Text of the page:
You will be aware that PCS represented two DCLG members who argued that they should have had a pay increase in 2010 and thereafter in line with their right to an annual award in line with the RPI annual measurement of inflation.  The case had legal implications for nearly all current AO staff in DCLG.

This case was subject to a seven day hearing in January 2015.  The decision was reached at the end of April but with a right of appeal that had to be submitted in June.  Unfortunately the Tribunal decided against the two Applicants/PCS members and after internal discussion in early June in the light of advice from its lawyers, the Applicants and PCS decided not to lodge an appeal.

The Tribunal’s decision – which we briefly set out in the appendix below – will of course be disappointing to all AO members. However PCS believes that the case was nevertheless well worth contesting given the positive legal advice we received prior to the hearing and the Department’s year on year commitment to holding back (i.e. cutting in real terms) the pay of AO staff.

In that context PCS DCLG National Branch is glad that we took the case despite the enormous effort it involved for representatives and the ultimate decision of the Tribunal.  The alternative would have been for PCS to simply tolerate year after year of AO pay being frozen on the grounds that senior management think that DCLG AO pay is (at best) ahead of “the market” and (at worst) excessive.

This is not a view DCLG pay representatives accept.  We believe that AO salaries in DCLG are modest and have been seriously eroded in real value since 2009, even though, thanks to the efforts of Departmental representatives, they are higher than those applying in a number of other Departments.

Going forward, and in the context of a highly restrictive Government pay policy, DCLG PCS representatives will be trying to deliver this year and in future years:

  • Pay increases in excess of the rate of inflation for all grades of members;
  • New, meaningful, pay progression arrangements;
  • A durable and beneficial pay system.

The challenge before us is an extremely difficult one, not just with regard to this year but for the whole period of the Government’s policy of severely restricting civil service pay.  In all honesty PCS representatives may not be able to achieve these aims and certainly not quickly.

PCS representative Chris Hickey would be happy to discuss the case and AO pay more generally, with any AO members who would find such a discussion helpful.  Please email Chris if you want to arrange a discussion with him.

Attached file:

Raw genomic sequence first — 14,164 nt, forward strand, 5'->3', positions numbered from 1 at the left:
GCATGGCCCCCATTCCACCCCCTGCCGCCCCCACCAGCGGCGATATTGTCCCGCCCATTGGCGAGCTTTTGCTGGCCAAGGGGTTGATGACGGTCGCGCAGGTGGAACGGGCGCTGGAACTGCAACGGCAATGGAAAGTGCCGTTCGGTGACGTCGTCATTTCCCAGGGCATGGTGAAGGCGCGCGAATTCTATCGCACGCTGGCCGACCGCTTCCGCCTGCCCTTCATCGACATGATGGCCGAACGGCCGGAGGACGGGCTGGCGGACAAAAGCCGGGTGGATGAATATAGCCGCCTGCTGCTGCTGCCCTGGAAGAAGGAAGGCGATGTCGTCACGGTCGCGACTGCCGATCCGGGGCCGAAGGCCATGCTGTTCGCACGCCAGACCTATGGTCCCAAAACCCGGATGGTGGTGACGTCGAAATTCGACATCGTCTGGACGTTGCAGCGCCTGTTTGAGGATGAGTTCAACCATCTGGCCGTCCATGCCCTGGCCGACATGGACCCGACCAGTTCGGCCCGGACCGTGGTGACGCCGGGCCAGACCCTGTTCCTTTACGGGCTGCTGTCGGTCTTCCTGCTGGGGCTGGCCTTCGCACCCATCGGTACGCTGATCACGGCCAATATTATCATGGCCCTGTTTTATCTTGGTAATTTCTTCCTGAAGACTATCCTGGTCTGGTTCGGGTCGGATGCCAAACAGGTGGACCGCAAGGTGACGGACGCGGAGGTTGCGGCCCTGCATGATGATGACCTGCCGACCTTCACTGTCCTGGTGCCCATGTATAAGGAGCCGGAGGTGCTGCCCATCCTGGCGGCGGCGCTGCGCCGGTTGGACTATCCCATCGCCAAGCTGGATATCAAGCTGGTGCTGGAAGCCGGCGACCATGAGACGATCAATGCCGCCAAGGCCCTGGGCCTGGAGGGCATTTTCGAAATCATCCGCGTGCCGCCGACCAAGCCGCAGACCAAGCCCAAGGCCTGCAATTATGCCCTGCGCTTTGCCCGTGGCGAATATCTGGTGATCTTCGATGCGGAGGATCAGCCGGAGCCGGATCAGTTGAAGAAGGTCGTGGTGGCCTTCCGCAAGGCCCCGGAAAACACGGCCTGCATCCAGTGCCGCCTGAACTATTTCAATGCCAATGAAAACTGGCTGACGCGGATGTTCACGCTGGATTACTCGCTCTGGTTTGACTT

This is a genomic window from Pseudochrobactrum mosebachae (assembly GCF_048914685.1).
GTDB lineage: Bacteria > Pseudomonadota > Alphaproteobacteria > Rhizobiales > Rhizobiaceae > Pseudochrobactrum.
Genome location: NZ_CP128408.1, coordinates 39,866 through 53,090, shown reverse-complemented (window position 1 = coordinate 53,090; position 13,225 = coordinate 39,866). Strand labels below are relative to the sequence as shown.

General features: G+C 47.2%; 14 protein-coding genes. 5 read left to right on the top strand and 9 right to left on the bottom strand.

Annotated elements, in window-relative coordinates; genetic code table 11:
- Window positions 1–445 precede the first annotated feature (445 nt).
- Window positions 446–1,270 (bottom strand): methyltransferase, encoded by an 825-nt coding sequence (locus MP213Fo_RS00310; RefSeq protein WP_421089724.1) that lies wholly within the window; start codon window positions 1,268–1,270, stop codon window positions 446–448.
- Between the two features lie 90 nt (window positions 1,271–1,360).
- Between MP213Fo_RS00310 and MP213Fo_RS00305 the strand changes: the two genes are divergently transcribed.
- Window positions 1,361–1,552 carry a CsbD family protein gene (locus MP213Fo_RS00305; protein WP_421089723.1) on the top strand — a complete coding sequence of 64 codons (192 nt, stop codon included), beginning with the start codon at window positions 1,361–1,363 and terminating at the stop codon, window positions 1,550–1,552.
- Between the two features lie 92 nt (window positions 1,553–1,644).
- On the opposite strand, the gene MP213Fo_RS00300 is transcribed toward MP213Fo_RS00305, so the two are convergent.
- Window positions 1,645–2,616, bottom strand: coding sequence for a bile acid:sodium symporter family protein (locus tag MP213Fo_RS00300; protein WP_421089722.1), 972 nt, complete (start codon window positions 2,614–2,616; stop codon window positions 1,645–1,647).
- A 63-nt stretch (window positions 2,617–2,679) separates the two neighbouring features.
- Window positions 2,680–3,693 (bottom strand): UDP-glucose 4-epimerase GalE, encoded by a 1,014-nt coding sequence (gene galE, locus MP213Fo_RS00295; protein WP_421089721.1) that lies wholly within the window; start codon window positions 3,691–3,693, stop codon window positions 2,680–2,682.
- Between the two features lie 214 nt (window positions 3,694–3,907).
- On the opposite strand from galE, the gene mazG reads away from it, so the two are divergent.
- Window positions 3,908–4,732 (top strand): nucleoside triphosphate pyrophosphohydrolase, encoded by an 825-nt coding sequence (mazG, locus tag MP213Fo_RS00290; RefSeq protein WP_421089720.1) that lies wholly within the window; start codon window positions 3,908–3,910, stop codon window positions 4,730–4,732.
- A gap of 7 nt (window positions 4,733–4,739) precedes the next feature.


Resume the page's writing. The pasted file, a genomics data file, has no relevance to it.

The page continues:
The case before the Tribunal was very involved and so is the judgment.  This Appendix seeks to give members a sense of certain key issues before the Tribunal and in the Tribunal’s decision.

As a result of the 1998 Long Term Pay Agreement and subsequent settlements with PCS most AO staff in DCLG had a contractual entitlement to an annual increase to the minima, maxima and milestones of the AO pay range in line with the RPI measure of inflation, effectively a right to an annual increase in salary. This contractual entitlement was acknowledged by DCLG.

However DCLG suspended that entitlement in 2010, 2011, 2012 and 2013 (and again in 2014) on the basis Clause 22 of the 1998 Long Term Pay Agreement.

Clause 22 reads,

DETR reserves the right to suspend those provisions of this Agreement which are not listed in Clause 21 above temporarily and exceptionally where such action is required for the reasons of public sector pay policy and affordability. In such an event, the Unions will be consulted so that any representations they may wish to make can be taken fully into account. Should such a decision be taken, DETR will provide the unions with a full and detailed explanation of the exceptional circumstances and a response to any representations made. The statement will also set out the duration of the suspension which will be no longer than 12 months.

On behalf of AO members PCS has long argued that Clause 22 was not incorporated into contract but if it was then the Department was obliged to comply with all its provisions in suspending the RPI increase.

In trying to avoid a long account of the case it is sufficient to note for the purpose of this bulletin that in rejecting the Applicants’ claims the Court concluded that:

  1. The first sentence only of Clause 22 was incorporated into individual contracts of employment but the remainder of the paragraph was not incorporated.
  2. It is essentially for the Department to decide whether suspension “… is required for the reasons of public sector pay policy and affordability” provided it does not ignore relevant matters or take into account irrelevant matters or act in an arbitrary manner.
  3. The Applicants’ case should be rejected.

If you wish to discuss the outcome of the case in more detail please email Chris Hickey.